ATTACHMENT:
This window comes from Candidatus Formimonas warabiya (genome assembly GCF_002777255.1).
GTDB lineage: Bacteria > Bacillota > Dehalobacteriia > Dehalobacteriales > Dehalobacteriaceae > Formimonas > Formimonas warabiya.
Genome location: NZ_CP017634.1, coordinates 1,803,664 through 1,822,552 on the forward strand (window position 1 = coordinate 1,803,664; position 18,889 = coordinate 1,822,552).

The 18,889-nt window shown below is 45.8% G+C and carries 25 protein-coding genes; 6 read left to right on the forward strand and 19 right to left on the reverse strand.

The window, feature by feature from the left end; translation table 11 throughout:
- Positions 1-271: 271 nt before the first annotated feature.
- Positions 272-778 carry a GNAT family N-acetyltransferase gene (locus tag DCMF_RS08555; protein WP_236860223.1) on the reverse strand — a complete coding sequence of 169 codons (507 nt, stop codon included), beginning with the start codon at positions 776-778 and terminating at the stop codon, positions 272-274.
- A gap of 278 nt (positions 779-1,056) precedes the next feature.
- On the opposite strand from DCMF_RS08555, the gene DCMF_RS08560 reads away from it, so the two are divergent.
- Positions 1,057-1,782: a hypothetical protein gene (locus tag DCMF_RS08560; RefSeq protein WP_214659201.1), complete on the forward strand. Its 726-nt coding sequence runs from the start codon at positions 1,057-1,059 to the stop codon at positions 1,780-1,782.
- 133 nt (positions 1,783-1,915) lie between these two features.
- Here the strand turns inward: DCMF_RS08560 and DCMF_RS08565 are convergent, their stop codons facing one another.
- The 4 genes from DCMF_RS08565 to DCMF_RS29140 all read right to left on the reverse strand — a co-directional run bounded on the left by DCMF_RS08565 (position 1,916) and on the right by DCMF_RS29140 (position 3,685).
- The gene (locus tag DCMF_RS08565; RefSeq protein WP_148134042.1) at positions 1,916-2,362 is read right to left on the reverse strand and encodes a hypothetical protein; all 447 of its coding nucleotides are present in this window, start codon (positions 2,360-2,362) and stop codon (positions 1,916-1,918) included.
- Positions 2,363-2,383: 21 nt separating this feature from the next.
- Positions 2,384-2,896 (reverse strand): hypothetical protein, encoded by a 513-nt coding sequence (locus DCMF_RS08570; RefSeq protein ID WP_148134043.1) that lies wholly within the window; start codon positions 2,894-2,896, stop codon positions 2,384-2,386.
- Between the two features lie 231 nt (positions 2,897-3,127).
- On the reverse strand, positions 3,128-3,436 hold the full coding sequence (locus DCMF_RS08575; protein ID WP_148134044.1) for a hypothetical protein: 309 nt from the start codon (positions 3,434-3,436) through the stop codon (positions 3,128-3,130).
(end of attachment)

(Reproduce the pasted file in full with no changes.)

This window comes from Candidatus Formimonas warabiya (genome assembly GCF_002777255.1).
GTDB lineage: Bacteria > Bacillota > Dehalobacteriia > Dehalobacteriales > Dehalobacteriaceae > Formimonas > Formimonas warabiya.
Genome location: NZ_CP017634.1, coordinates 1,803,664 through 1,822,552 on the forward strand (window position 1 = coordinate 1,803,664; position 18,889 = coordinate 1,822,552).

The 18,889-nt window shown below is 45.8% G+C and carries 25 protein-coding genes; 6 read left to right on the forward strand and 19 right to left on the reverse strand.

The window, feature by feature from the left end; translation table 11 throughout:
- Positions 1-271: 271 nt before the first annotated feature.
- Positions 272-778 carry a GNAT family N-acetyltransferase gene (locus tag DCMF_RS08555; protein WP_236860223.1) on the reverse strand — a complete coding sequence of 169 codons (507 nt, stop codon included), beginning with the start codon at positions 776-778 and terminating at the stop codon, positions 272-274.
- A gap of 278 nt (positions 779-1,056) precedes the next feature.
- On the opposite strand from DCMF_RS08555, the gene DCMF_RS08560 reads away from it, so the two are divergent.
- Positions 1,057-1,782: a hypothetical protein gene (locus tag DCMF_RS08560; RefSeq protein WP_214659201.1), complete on the forward strand. Its 726-nt coding sequence runs from the start codon at positions 1,057-1,059 to the stop codon at positions 1,780-1,782.
- 133 nt (positions 1,783-1,915) lie between these two features.
- Here the strand turns inward: DCMF_RS08560 and DCMF_RS08565 are convergent, their stop codons facing one another.
- The 4 genes from DCMF_RS08565 to DCMF_RS29140 all read right to left on the reverse strand — a co-directional run bounded on the left by DCMF_RS08565 (position 1,916) and on the right by DCMF_RS29140 (position 3,685).
- The gene (locus tag DCMF_RS08565; RefSeq protein WP_148134042.1) at positions 1,916-2,362 is read right to left on the reverse strand and encodes a hypothetical protein; all 447 of its coding nucleotides are present in this window, start codon (positions 2,360-2,362) and stop codon (positions 1,916-1,918) included.
- Positions 2,363-2,383: 21 nt separating this feature from the next.
- Positions 2,384-2,896 (reverse strand): hypothetical protein, encoded by a 513-nt coding sequence (locus DCMF_RS08570; RefSeq protein ID WP_148134043.1) that lies wholly within the window; start codon positions 2,894-2,896, stop codon positions 2,384-2,386.
- Between the two features lie 231 nt (positions 2,897-3,127).
- On the reverse strand, positions 3,128-3,436 hold the full coding sequence (locus DCMF_RS08575; protein ID WP_148134044.1) for a hypothetical protein: 309 nt from the start codon (positions 3,434-3,436) through the stop codon (positions 3,128-3,130).